The story illustrates the way in which sport, like so many other areas of life, has allowed itself to be defined as a business whose sole reason for existence is to make people compete against others. To refuse to compete, even if an athlete falls in front of you, is anti-competitive behaviour that must be penalised.

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  • Trasfigurazione di Cristo (Savoldo)

    Hiroshima and Transfiguration

    • Andrew Hamilton
    • 13 August 2019
    15 Comments

    One event, recalling the revelation of Jesus' relationship to God, is a feast of light; the other, recalling man's inhumanity to man, speaks of darkness. Both are pointers to possible human futures: one of glory and the other of annihilation. The history of nuclear weapons and recent developments present this choice more starkly.

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  • Rocket paper-cut shape on old wood plank with rustic texture background. Credit: whyframestudio / Getty

    Plenary Council rocket science a matter of trust

    • Andrew Hamilton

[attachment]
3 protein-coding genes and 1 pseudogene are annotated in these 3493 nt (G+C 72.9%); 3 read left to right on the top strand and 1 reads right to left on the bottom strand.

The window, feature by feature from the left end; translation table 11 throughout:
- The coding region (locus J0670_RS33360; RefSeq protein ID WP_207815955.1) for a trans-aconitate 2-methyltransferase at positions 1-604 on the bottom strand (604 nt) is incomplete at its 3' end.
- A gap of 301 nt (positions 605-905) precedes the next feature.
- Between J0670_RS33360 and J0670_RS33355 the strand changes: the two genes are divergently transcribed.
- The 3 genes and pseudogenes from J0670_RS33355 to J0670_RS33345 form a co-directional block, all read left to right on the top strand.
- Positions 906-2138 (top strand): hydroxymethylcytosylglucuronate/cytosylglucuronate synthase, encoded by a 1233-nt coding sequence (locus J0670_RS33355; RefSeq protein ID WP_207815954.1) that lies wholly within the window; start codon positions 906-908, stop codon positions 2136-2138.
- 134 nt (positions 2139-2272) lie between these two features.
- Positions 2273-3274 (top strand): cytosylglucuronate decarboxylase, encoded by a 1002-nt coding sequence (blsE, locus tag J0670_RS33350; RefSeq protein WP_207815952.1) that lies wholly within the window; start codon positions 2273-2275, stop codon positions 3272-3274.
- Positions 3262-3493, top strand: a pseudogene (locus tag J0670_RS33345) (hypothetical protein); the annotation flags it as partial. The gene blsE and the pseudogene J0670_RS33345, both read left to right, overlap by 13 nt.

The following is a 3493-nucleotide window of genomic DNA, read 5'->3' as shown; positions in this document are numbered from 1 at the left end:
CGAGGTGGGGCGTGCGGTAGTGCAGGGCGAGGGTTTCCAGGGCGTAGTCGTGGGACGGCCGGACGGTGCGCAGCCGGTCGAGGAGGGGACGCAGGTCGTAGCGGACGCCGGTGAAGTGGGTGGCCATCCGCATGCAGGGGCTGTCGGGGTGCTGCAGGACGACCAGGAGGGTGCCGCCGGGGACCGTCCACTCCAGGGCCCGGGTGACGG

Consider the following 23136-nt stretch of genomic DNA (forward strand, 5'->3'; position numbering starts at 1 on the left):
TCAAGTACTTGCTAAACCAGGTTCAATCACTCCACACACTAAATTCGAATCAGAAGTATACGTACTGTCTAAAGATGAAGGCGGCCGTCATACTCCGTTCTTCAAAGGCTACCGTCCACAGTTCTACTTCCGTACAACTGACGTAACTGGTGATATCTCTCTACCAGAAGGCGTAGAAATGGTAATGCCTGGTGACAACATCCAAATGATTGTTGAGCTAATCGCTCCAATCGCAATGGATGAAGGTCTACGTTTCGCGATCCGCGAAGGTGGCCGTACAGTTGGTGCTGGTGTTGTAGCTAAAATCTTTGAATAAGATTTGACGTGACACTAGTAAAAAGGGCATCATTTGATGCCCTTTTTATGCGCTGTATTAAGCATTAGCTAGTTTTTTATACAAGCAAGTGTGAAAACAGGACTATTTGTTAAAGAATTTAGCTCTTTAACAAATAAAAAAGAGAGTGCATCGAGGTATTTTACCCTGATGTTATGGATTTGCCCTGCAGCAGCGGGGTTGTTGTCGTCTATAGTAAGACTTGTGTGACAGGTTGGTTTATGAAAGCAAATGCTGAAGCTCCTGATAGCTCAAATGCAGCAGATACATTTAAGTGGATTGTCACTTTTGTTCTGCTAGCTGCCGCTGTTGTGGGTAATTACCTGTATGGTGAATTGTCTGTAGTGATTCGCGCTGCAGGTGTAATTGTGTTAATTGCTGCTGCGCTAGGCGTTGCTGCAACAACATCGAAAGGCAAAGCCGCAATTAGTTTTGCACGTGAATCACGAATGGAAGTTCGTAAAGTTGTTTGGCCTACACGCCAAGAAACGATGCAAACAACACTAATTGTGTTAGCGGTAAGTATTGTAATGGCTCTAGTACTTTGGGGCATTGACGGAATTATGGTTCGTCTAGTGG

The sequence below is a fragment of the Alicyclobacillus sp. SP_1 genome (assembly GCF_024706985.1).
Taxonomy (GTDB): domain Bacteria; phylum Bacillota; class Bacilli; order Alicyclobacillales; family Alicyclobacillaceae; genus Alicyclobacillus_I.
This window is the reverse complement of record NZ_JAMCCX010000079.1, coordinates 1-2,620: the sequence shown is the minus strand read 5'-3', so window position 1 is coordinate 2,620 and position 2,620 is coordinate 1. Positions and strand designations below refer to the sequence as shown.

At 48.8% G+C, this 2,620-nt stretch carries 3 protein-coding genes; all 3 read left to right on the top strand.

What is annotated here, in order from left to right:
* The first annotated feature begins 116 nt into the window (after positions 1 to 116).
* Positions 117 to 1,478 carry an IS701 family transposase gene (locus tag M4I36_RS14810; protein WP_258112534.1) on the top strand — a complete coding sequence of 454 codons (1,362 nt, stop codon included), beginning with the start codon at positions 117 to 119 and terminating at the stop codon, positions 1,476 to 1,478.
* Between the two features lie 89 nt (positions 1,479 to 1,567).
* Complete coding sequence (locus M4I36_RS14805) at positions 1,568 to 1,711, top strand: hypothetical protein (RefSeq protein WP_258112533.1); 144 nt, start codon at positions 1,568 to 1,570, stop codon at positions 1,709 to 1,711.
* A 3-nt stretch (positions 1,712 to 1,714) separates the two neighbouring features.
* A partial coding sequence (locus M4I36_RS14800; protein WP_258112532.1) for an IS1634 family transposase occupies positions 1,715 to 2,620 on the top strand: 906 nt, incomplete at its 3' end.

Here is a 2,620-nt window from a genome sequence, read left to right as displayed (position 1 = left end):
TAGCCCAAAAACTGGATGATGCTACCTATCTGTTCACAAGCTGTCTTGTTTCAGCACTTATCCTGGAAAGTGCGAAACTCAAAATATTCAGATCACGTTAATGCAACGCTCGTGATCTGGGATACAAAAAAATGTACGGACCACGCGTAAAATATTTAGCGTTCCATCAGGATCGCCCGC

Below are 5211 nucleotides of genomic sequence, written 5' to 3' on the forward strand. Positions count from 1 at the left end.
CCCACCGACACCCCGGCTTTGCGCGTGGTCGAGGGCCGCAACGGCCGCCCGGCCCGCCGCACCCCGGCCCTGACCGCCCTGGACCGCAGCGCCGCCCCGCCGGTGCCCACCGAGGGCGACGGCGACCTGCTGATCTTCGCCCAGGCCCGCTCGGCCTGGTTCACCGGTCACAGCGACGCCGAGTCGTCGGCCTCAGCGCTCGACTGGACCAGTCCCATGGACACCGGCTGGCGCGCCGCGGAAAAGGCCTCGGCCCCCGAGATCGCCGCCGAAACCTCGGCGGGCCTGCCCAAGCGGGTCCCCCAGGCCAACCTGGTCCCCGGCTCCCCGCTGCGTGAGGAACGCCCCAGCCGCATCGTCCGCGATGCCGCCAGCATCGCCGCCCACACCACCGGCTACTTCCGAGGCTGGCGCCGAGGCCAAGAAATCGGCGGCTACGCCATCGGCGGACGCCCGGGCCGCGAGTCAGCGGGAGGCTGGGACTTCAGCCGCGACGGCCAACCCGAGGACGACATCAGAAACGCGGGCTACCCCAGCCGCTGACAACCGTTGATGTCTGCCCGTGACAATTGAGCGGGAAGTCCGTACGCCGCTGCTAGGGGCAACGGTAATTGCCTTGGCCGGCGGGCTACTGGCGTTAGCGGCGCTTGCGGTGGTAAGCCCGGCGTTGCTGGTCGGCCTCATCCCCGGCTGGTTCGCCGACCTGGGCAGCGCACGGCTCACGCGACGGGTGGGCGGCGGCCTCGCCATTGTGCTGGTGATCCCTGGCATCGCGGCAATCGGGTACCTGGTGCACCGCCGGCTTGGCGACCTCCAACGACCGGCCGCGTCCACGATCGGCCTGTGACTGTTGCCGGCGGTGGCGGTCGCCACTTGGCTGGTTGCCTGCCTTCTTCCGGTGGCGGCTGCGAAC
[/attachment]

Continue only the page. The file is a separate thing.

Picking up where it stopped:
• 05 August 2019
    48 Comments

    The inclusive and consultative processes in the early stages of preparation for the Plenary Council are a vast improvement on previous practice. They express the desire to involve Catholics in the council. If they are simply dropped on completion and not kept alive in the church, however, the trust they have engendered will be lost.

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  • Dr David Holmes presents on what is best practice communication of climate science and impacts for Victorian policy makers, for Monash Climate Change Communication Research Hub, Melbourne.

    Can weather presenters be climate saviours?

    • Greg Foyster
    • 16 August 2019
    2 Comments

    The media often portrays climate change as a political issue. But politicians are the least trusted messengers for climate information. They really turn off the public. The most trusted are scientists, firefighters, farmers and weather presenters. Of these, only weather presenters have a large audience and are already skilled communicators.

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  • Extinction Rebellion protestors block the streets of Brisbane on 6 August 2019. (Photo by Chris Hyde/Getty Images)

    Power in Rebellion's civil disobedience

    • Jacinta Bowler
    • 15 August 2019
    7 Comments

    Extinction Rebellion is the biggest environmental movement we've seen in Australia in years, and the group is well aware of the disruption they are causing — it's baked into their strategy. Is the inconvenience, disruption, and vitriol worth it? Is it actually going to turn public opinion one way or another? History suggests it just might.